Yes. A spline is a mechanical device which is used to draw a curve which passes thru several known points.What is the meaning of "cubic" term in a cubic spline?
Is it mean a spline with a degree of 3?
In theory, you could produce higher order splines, but the math becomes more complex with increasing order. Higher order splines tend to oscillate as well, and sometimes fail to produce a smooth curve which passes thru the data points.Does this mean a quadratic spline is a spline with degree 2?
Is there availabe a quartic, quintic, and so on, of a spline?
What is the difference between quadratic and cubic spline?
What kind of numerical error it is?Yes, the differences between all those curves are really a matter of polynomial degree. Quadratic splines can interpolate the same data points that cubic splines can, but it doesn't have quite the same shape. You can imagine a quadratic spline being a series of parabolas that you're trying to string together to run through the data points and maintain a certain continuity. Cubic splines are like that in much the same way, and quartic, quintic, etc.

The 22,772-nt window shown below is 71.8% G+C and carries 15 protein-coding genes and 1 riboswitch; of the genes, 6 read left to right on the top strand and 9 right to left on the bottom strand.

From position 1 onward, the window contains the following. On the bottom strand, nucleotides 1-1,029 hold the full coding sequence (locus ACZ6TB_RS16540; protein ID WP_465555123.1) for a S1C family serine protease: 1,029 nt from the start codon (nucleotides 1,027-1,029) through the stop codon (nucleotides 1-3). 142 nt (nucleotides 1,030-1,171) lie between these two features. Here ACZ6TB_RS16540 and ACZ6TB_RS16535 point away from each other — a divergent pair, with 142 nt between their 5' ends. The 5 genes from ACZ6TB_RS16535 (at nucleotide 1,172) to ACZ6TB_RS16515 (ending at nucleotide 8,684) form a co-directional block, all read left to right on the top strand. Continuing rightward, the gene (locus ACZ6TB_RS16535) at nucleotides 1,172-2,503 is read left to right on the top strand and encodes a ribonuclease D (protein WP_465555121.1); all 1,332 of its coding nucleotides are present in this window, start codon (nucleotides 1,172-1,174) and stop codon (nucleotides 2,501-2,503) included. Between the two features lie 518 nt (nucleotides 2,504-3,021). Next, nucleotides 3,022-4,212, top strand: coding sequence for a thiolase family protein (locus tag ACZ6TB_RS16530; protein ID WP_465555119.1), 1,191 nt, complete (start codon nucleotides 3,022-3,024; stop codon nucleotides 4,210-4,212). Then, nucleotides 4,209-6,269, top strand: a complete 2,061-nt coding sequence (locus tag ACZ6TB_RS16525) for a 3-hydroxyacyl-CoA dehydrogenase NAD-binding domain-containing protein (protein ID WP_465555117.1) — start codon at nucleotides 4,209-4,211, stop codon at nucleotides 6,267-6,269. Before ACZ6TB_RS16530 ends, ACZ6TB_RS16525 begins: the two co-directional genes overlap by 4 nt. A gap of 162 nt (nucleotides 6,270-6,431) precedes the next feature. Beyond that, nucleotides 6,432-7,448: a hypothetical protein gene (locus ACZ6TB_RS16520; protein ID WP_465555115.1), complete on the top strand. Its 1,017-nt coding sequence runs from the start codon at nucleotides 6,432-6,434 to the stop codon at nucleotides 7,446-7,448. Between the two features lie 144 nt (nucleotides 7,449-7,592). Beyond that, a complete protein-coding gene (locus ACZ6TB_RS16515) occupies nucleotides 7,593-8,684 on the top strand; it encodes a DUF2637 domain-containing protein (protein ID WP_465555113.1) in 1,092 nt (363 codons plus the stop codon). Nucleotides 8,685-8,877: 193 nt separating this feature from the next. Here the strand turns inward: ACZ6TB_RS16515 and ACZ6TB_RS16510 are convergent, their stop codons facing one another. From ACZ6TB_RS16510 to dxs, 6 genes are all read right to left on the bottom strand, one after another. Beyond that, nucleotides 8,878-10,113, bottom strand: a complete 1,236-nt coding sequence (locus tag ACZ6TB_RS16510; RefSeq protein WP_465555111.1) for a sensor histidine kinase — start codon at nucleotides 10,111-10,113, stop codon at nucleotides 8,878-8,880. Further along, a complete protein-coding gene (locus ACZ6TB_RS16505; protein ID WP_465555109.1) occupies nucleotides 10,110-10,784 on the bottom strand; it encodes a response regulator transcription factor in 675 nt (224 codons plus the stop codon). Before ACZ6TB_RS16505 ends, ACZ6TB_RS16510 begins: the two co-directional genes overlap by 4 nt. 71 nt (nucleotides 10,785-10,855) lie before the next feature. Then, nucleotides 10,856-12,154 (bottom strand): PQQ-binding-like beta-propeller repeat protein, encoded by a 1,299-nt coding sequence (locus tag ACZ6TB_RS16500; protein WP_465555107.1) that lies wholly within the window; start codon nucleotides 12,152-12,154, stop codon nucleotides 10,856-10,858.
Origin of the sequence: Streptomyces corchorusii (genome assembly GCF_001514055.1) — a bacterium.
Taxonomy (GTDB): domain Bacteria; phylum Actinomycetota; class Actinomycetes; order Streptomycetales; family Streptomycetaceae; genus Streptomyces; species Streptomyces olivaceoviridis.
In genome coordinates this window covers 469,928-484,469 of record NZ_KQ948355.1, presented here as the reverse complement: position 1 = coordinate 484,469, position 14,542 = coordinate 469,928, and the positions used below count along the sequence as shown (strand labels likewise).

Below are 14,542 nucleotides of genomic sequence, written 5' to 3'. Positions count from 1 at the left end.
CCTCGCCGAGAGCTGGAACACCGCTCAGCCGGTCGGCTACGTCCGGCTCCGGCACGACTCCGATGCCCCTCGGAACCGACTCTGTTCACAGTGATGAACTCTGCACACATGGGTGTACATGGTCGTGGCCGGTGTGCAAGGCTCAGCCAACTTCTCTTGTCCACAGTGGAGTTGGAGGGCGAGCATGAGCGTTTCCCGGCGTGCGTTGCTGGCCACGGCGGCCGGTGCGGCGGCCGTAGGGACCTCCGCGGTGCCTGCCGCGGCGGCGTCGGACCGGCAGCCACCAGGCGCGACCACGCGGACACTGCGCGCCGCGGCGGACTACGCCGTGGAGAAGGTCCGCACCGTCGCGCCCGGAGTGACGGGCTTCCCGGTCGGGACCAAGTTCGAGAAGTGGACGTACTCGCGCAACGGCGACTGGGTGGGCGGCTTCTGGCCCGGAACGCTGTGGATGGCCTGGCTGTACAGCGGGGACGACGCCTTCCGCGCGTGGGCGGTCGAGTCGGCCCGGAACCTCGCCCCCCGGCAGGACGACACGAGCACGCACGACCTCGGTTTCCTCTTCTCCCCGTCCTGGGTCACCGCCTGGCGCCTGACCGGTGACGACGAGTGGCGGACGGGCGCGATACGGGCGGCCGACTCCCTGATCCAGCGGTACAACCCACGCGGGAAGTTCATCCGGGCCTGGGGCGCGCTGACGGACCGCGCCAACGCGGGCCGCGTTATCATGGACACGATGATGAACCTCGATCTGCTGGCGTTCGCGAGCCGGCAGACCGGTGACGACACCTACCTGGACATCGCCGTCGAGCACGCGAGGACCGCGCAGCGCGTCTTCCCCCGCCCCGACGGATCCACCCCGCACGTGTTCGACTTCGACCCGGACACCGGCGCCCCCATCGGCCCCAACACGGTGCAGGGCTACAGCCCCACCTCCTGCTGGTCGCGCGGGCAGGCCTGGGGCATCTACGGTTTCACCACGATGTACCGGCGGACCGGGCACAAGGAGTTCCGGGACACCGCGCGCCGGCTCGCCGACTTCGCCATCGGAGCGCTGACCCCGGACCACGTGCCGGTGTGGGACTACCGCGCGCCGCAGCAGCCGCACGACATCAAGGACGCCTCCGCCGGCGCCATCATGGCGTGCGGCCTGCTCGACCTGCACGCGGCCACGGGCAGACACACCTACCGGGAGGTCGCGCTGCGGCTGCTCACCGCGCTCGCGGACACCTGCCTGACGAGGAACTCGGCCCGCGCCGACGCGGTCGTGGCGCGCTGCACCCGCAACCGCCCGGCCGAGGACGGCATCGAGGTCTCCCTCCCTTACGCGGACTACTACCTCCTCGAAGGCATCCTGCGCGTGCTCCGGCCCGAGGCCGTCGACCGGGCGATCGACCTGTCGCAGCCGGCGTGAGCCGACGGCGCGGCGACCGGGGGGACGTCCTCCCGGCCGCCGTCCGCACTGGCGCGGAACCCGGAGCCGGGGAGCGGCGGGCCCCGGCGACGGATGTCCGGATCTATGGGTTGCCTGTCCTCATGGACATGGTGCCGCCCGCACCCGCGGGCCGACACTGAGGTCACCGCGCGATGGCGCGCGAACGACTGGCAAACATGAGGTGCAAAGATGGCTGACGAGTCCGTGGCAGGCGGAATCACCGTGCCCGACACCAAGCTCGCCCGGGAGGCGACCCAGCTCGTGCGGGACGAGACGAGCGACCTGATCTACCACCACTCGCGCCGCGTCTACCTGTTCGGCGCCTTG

Splines are interesting because they form the math basis of computer-aided design. Because of numerical errors, generally lower-degree splines are nicer to work with, but you can't really go too low without getting some interesting effects. For example, cubic splines are usually used because you can achieve what's called C2 continuity. The math is kinda cool, but this has effects in the real world. For example, car bodies are usually C2 because if they weren't they wouldn't look smooth in a showroom because it wouldn't have smooth reflection lines.